He had 13 points and, when no other Spur seemed to be able to make a shot, connected on 4 of 5 3-pointers he took.

The NBA might have bigger problems than LeBron putting on some kind of memorable show in these NBA Finals. For example, a competitive series worth watching.

Ratings for Game 1 were down 19 percent from last season, which, given the star power of Shaquille O'Neal, Dwyane Wade, Pat Riley and Dirk Nowitzki and the Mavericks, is not a crime. But Game 2 was down 30 percent from last year. Less than 9 million of 111 million households who have ABC watched Game 2. HBO is available in about 30 million homes, 12 million of whose sets were tuned to the "The Sopranos" finale. And it's not all a certain mob boss's fault, either.

The third quarter of Game 3 was one of the worst exhibitions of basketball from both teams in modern Finals history. Blown layups, no-look turnovers, lackluster play by the stars and so many missed, wide-open shots. They had combined for 18 points with three minutes left in the third.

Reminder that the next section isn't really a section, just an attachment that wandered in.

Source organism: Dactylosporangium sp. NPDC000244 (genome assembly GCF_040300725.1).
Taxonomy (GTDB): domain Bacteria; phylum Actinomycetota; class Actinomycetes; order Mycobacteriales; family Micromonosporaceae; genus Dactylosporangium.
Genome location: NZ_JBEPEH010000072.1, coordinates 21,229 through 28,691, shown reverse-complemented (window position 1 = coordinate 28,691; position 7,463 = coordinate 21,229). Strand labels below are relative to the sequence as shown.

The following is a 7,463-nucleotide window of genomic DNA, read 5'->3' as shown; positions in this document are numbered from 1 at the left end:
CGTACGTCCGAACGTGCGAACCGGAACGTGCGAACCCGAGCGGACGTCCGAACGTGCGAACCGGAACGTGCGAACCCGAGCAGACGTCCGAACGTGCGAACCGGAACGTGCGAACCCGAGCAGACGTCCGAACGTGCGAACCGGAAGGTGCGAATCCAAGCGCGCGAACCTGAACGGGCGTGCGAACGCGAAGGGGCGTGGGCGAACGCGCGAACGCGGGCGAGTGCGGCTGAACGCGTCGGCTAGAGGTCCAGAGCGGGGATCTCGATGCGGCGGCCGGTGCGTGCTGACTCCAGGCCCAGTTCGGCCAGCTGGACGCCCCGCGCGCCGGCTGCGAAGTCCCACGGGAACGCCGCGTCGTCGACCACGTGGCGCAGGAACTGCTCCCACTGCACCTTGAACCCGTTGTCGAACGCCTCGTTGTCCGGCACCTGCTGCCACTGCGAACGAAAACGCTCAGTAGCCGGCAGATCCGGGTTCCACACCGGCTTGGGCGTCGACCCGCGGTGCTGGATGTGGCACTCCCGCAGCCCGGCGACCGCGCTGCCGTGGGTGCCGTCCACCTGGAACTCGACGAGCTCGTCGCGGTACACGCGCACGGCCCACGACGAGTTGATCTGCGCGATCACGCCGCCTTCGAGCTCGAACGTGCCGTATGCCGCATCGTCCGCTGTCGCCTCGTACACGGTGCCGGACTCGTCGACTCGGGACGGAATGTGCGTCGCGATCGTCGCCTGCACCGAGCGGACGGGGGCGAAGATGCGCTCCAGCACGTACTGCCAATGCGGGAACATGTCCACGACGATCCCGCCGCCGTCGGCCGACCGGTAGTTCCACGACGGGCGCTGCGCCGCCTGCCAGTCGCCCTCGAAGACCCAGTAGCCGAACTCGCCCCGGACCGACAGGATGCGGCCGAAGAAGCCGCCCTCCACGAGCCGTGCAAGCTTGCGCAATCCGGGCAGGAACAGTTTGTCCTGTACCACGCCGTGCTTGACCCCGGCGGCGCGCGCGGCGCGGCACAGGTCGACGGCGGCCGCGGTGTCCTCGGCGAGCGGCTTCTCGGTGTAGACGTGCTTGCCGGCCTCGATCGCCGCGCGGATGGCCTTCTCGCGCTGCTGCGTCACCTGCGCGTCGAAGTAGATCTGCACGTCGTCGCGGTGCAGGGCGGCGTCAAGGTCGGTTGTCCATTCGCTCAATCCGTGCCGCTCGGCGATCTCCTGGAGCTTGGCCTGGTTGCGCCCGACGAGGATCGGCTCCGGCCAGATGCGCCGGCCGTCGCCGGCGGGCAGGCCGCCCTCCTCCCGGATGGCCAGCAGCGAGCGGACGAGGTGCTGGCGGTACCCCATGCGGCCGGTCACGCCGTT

This town was ready to lift the roof off The "Q" when the game began, expecting another one of those turbo, fuel-injected runs that put the Pistons away when the Cavs last left this building for a triumphant Game 6 of the Eastern Conference finals. But the magic of Boobie and Bron-Bron had long since faded away, pushed aside by the flailing arms and laterally-quick feet of the Spurs. Bowen and his team had uglied the Finals up just to their liking.

With nine minutes left, it was 60-52 and longtime NBA observers were wondering when they had seen a game this bad. The Jazz once put up a 56-point debacle against the Bulls in 1998, and the Knicks in 1999 were god-awful against the Spurs a couple of nights. In 2003, the Nets beat the Spurs 77-76 in Game 4. It took almost four quarters for any real drama to unfold.

And in the crucible, the exact moment when a 22-year-old from nearby Akron needed to backpack his team to one more win for survival's sake, he gave it up.

Again: Take heart, kid. This is a Finals lesson, and some of the very best players in the game know what it's like to be on the precipice of a sweep.